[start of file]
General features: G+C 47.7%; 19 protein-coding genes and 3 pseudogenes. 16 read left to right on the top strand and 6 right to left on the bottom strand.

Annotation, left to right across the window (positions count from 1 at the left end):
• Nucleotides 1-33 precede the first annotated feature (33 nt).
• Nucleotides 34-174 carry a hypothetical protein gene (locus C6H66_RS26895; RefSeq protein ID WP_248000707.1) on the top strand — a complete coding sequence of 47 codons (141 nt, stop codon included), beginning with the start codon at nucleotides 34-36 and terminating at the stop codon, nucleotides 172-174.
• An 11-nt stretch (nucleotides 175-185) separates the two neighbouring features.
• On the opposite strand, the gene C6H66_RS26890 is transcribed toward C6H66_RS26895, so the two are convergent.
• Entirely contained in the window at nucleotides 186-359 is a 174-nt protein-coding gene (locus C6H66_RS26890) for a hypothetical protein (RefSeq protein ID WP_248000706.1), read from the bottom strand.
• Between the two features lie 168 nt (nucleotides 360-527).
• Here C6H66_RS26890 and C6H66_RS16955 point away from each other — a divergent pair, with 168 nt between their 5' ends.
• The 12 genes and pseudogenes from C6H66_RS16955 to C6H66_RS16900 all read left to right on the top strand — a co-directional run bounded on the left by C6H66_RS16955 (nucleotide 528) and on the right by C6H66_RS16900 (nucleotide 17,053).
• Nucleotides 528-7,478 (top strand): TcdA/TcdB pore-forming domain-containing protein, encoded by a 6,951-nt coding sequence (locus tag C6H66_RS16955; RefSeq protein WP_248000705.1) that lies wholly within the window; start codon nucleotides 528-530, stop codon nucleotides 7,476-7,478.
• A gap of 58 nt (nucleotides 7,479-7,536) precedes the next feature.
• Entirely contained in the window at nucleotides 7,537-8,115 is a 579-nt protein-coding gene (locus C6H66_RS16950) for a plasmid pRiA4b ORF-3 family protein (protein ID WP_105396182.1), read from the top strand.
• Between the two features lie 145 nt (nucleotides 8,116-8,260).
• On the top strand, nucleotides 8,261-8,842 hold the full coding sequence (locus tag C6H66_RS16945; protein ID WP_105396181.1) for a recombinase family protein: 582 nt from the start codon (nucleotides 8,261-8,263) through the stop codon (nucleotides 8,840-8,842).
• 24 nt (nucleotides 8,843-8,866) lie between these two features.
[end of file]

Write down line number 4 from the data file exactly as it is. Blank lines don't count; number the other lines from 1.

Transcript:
• Nucleotides 34-174 carry a hypothetical protein gene (locus C6H66_RS26895; RefSeq protein ID WP_248000707.1) on the top strand — a complete coding sequence of 47 codons (141 nt, stop codon included), beginning with the start codon at nucleotides 34-36 and terminating at the stop codon, nucleotides 172-174.